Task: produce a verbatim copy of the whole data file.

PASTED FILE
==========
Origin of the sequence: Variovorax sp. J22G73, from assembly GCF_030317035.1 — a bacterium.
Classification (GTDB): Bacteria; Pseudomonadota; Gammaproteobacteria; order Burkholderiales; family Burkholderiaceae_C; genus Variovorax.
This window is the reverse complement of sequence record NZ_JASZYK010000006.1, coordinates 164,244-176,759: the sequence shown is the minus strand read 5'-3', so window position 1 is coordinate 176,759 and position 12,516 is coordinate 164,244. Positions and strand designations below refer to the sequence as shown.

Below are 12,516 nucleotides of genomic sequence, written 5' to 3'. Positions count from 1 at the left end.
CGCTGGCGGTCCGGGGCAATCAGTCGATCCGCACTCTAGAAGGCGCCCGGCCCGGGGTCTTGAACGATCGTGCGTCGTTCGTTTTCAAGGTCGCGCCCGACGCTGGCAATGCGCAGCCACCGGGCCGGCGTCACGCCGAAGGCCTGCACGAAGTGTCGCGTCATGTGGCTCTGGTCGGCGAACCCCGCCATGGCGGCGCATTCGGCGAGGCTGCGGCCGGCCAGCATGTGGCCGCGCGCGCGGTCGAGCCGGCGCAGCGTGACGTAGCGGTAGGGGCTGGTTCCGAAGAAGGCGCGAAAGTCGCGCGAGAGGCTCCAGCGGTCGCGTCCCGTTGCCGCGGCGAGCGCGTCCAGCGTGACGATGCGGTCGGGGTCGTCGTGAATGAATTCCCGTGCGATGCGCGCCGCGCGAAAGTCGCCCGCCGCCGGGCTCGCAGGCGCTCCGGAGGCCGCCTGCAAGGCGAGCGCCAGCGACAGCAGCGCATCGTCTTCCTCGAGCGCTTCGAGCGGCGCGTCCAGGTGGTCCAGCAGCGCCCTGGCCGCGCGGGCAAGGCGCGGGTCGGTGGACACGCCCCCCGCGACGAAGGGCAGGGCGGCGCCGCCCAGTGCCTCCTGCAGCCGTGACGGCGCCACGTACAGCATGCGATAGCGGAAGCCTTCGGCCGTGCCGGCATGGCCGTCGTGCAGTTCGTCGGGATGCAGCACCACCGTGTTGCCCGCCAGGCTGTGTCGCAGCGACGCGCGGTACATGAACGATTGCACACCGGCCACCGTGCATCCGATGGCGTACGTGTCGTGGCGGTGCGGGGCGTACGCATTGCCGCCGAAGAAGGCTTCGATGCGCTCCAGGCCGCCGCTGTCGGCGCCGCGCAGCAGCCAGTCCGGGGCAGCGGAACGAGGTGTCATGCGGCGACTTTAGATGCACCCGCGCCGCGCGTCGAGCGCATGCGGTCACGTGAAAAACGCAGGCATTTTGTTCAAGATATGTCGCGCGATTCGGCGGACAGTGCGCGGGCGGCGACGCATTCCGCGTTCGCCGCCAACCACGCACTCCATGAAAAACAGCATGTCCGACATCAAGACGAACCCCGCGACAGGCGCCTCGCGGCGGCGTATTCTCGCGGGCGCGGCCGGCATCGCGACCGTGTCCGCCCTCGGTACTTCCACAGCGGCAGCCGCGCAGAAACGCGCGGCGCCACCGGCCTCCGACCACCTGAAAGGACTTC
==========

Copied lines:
Origin of the sequence: Variovorax sp. J22G73, from assembly GCF_030317035.1 — a bacterium.
Classification (GTDB): Bacteria; Pseudomonadota; Gammaproteobacteria; order Burkholderiales; family Burkholderiaceae_C; genus Variovorax.
This window is the reverse complement of sequence record NZ_JASZYK010000006.1, coordinates 164,244-176,759: the sequence shown is the minus strand read 5'-3', so window position 1 is coordinate 176,759 and position 12,516 is coordinate 164,244. Positions and strand designations below refer to the sequence as shown.

Below are 12,516 nucleotides of genomic sequence, written 5' to 3'. Positions count from 1 at the left end.
CGCTGGCGGTCCGGGGCAATCAGTCGATCCGCACTCTAGAAGGCGCCCGGCCCGGGGTCTTGAACGATCGTGCGTCGTTCGTTTTCAAGGTCGCGCCCGACGCTGGCAATGCGCAGCCACCGGGCCGGCGTCACGCCGAAGGCCTGCACGAAGTGTCGCGTCATGTGGCTCTGGTCGGCGAACCCCGCCATGGCGGCGCATTCGGCGAGGCTGCGGCCGGCCAGCATGTGGCCGCGCGCGCGGTCGAGCCGGCGCAGCGTGACGTAGCGGTAGGGGCTGGTTCCGAAGAAGGCGCGAAAGTCGCGCGAGAGGCTCCAGCGGTCGCGTCCCGTTGCCGCGGCGAGCGCGTCCAGCGTGACGATGCGGTCGGGGTCGTCGTGAATGAATTCCCGTGCGATGCGCGCCGCGCGAAAGTCGCCCGCCGCCGGGCTCGCAGGCGCTCCGGAGGCCGCCTGCAAGGCGAGCGCCAGCGACAGCAGCGCATCGTCTTCCTCGAGCGCTTCGAGCGGCGCGTCCAGGTGGTCCAGCAGCGCCCTGGCCGCGCGGGCAAGGCGCGGGTCGGTGGACACGCCCCCCGCGACGAAGGGCAGGGCGGCGCCGCCCAGTGCCTCCTGCAGCCGTGACGGCGCCACGTACAGCATGCGATAGCGGAAGCCTTCGGCCGTGCCGGCATGGCCGTCGTGCAGTTCGTCGGGATGCAGCACCACCGTGTTGCCCGCCAGGCTGTGTCGCAGCGACGCGCGGTACATGAACGATTGCACACCGGCCACCGTGCATCCGATGGCGTACGTGTCGTGGCGGTGCGGGGCGTACGCATTGCCGCCGAAGAAGGCTTCGATGCGCTCCAGGCCGCCGCTGTCGGCGCCGCGCAGCAGCCAGTCCGGGGCAGCGGAACGAGGTGTCATGCGGCGACTTTAGATGCACCCGCGCCGCGCGTCGAGCGCATGCGGTCACGTGAAAAACGCAGGCATTTTGTTCAAGATATGTCGCGCGATTCGGCGGACAGTGCGCGGGCGGCGACGCATTCCGCGTTCGCCGCCAACCACGCACTCCATGAAAAACAGCATGTCCGACATCAAGACGAACCCCGCGACAGGCGCCTCGCGGCGGCGTATTCTCGCGGGCGCGGCCGGCATCGCGACCGTGTCCGCCCTCGGTACTTCCACAGCGGCAGCCGCGCAGAAACGCGCGGCGCCACCGGCCTCCGACCACCTGAAAGGACTTC